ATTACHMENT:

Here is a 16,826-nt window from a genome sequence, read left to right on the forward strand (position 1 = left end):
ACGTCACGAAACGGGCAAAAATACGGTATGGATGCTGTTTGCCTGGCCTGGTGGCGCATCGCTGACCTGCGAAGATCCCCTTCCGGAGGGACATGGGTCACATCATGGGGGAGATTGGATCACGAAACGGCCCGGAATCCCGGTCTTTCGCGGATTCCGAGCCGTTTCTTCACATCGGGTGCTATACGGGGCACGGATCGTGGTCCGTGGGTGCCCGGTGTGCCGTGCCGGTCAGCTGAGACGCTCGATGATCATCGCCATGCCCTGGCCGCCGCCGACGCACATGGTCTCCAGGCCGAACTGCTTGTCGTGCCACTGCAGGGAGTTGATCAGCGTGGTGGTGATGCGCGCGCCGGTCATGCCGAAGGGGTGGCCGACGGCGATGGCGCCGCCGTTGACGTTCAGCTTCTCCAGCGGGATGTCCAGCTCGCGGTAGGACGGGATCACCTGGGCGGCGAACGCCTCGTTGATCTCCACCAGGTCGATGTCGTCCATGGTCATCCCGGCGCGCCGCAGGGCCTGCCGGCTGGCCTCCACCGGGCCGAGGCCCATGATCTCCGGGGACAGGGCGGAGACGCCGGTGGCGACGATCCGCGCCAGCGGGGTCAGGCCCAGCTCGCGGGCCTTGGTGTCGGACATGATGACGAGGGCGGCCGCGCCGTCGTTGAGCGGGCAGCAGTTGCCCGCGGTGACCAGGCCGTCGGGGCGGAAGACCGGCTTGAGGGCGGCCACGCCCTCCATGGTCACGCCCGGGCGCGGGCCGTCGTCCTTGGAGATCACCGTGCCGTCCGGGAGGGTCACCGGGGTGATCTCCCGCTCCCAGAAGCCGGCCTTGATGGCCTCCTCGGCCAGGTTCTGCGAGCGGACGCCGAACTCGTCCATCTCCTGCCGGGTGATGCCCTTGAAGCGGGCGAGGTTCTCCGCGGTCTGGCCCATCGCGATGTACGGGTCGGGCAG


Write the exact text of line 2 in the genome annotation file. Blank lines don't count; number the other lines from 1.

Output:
ACGTCACGAAACGGGCAAAAATACGGTATGGATGCTGTTTGCCTGGCCTGGTGGCGCATCGCTGACCTGCGAAGATCCCCTTCCGGAGGGACATGGGTCACATCATGGGGGAGATTGGATCACGAAACGGCCCGGAATCCCGGTCTTTCGCGGATTCCGAGCCGTTTCTTCACATCGGGTGCTATACGGGGCACGGATCGTGGTCCGTGGGTGCCCGGTGTGCCGTGCCGGTCAGCTGAGACGCTCGATGATCATCGCCATGCCCTGGCCGCCGCCGACGCACATGGTCTCCAGGCCGAACTGCTTGTCGTGCCACTGCAGGGAGTTGATCAGCGTGGTGGTGATGCGCGCGCCGGTCATGCCGAAGGGGTGGCCGACGGCGATGGCGCCGCCGTTGACGTTCAGCTTCTCCAGCGGGATGTCCAGCTCGCGGTAGGACGGGATCACCTGGGCGGCGAACGCCTCGTTGATCTCCACCAGGTCGATGTCGTCCATGGTCATCCCGGCGCGCCGCAGGGCCTGCCGGCTGGCCTCCACCGGGCCGAGGCCCATGATCTCCGGGGACAGGGCGGAGACGCCGGTGGCGACGATCCGCGCCAGCGGGGTCAGGCCCAGCTCGCGGGCCTTGGTGTCGGACATGATGACGAGGGCGGCCGCGCCGTCGTTGAGCGGGCAGCAGTTGCCCGCGGTGACCAGGCCGTCGGGGCGGAAGACCGGCTTGAGGGCGGCCACGCCCTCCATGGTCACGCCCGGGCGCGGGCCGTCGTCCTTGGAGATCACCGTGCCGTCCGGGAGGGTCACCGGGGTGATCTCCCGCTCCCAGAAGCCGGCCTTGATGGCCTCCTCGGCCAGGTTCTGCGAGCGGACGCCGAACTCGTCCATCTCCTGCCGGGTGATGCCCTTGAAGCGGGCGAGGTTCTCCGCGGTCTGGCCCATCGCGATGTACGGGTCGGGCAG